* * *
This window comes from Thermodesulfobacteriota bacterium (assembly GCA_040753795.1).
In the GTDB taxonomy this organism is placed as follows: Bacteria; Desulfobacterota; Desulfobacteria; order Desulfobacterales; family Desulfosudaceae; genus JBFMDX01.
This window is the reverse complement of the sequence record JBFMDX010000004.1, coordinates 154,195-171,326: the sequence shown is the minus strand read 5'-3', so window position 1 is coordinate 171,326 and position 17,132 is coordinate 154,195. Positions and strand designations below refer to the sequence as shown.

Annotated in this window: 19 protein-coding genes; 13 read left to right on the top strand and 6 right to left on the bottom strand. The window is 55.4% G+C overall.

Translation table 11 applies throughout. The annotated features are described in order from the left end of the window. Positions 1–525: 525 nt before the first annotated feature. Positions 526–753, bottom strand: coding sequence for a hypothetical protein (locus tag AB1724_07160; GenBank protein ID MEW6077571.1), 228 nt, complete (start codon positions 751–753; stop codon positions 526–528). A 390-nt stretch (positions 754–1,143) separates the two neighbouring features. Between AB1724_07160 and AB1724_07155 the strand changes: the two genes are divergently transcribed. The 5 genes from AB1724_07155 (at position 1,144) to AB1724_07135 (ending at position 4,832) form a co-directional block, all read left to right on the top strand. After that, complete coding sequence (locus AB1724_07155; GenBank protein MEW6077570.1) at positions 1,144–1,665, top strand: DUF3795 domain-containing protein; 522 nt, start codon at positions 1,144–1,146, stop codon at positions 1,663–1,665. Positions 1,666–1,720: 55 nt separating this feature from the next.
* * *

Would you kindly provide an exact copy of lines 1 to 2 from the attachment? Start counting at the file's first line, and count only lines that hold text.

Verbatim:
This window comes from Thermodesulfobacteriota bacterium (assembly GCA_040753795.1).
In the GTDB taxonomy this organism is placed as follows: Bacteria; Desulfobacterota; Desulfobacteria; order Desulfobacterales; family Desulfosudaceae; genus JBFMDX01.